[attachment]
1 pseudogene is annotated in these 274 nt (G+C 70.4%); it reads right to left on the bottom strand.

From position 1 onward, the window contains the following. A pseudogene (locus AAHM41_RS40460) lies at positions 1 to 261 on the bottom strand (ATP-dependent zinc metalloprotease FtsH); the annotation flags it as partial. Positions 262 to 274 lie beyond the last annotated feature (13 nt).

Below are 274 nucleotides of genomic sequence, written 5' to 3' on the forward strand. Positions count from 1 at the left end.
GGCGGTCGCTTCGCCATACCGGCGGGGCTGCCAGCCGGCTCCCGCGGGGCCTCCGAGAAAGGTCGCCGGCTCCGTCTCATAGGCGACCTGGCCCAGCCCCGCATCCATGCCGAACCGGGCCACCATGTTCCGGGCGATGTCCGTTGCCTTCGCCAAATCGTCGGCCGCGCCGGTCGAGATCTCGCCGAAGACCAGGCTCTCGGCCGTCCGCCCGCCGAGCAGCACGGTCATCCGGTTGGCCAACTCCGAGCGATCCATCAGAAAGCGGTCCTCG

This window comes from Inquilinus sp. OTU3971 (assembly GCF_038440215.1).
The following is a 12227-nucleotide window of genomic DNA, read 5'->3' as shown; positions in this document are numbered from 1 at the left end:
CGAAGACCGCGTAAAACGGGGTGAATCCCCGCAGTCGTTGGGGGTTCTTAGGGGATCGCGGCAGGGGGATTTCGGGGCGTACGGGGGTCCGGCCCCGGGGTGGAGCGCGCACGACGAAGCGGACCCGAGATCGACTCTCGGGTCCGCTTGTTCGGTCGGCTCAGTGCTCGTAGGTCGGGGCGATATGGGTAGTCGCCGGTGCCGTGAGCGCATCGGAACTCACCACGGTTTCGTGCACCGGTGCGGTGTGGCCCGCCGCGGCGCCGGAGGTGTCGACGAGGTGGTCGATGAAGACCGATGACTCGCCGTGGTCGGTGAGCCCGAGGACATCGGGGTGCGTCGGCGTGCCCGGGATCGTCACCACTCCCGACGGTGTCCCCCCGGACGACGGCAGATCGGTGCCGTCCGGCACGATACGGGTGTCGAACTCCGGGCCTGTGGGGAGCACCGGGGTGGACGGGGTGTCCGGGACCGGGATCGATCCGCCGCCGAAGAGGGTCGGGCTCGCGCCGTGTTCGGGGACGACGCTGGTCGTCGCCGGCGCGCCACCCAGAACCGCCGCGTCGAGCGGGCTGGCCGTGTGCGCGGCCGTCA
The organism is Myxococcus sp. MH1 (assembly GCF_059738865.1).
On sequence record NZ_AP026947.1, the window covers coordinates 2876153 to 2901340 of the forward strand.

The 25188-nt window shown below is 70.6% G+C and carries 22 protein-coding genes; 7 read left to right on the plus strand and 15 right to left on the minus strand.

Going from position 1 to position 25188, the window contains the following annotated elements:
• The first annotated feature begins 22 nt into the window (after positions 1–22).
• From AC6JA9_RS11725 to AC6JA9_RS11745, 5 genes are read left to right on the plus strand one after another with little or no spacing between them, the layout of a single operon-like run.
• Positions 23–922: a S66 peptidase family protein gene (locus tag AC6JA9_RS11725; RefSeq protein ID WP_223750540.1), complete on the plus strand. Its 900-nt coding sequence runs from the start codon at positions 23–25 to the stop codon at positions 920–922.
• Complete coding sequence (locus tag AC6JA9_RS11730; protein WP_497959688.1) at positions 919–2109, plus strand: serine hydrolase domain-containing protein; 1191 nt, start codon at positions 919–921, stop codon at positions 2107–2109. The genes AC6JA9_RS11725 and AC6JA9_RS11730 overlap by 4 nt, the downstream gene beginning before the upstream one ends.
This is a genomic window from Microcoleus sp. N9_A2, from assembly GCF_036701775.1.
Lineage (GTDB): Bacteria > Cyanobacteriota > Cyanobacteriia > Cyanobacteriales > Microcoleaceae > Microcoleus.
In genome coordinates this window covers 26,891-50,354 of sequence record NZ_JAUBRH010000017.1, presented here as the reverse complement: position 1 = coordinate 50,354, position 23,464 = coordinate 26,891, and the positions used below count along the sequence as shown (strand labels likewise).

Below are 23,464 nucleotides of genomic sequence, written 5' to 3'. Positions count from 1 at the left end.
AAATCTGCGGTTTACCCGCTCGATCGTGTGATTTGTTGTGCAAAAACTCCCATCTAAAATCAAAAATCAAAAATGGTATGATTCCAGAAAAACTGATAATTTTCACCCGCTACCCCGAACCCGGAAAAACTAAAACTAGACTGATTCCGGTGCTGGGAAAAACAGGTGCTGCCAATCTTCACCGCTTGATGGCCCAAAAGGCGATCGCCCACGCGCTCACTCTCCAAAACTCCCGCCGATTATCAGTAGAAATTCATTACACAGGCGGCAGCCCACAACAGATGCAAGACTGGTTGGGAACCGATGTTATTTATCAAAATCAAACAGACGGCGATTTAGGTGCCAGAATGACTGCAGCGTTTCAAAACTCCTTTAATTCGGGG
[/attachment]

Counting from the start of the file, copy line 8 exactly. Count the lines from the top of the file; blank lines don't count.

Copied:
The organism is Myxococcus sp. MH1 (assembly GCF_059738865.1).